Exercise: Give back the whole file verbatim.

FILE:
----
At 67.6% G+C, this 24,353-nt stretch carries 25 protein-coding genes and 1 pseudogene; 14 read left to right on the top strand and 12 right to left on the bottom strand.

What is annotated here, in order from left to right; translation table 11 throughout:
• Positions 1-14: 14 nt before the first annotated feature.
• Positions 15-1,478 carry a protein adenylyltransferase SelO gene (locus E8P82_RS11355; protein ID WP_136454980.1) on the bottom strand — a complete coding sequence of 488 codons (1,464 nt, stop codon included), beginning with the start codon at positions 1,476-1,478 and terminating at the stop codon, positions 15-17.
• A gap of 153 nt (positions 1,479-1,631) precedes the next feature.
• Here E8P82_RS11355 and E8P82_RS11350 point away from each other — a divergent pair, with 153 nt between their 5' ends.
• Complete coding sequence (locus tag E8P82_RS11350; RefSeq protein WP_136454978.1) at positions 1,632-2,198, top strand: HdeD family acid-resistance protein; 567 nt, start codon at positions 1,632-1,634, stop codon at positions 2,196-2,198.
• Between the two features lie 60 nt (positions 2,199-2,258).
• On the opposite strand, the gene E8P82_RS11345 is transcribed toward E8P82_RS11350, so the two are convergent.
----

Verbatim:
At 67.6% G+C, this 24,353-nt stretch carries 25 protein-coding genes and 1 pseudogene; 14 read left to right on the top strand and 12 right to left on the bottom strand.

What is annotated here, in order from left to right; translation table 11 throughout:
• Positions 1-14: 14 nt before the first annotated feature.
• Positions 15-1,478 carry a protein adenylyltransferase SelO gene (locus E8P82_RS11355; protein ID WP_136454980.1) on the bottom strand — a complete coding sequence of 488 codons (1,464 nt, stop codon included), beginning with the start codon at positions 1,476-1,478 and terminating at the stop codon, positions 15-17.
• A gap of 153 nt (positions 1,479-1,631) precedes the next feature.
• Here E8P82_RS11355 and E8P82_RS11350 point away from each other — a divergent pair, with 153 nt between their 5' ends.
• Complete coding sequence (locus tag E8P82_RS11350; RefSeq protein WP_136454978.1) at positions 1,632-2,198, top strand: HdeD family acid-resistance protein; 567 nt, start codon at positions 1,632-1,634, stop codon at positions 2,196-2,198.
• Between the two features lie 60 nt (positions 2,199-2,258).
• On the opposite strand, the gene E8P82_RS11345 is transcribed toward E8P82_RS11350, so the two are convergent.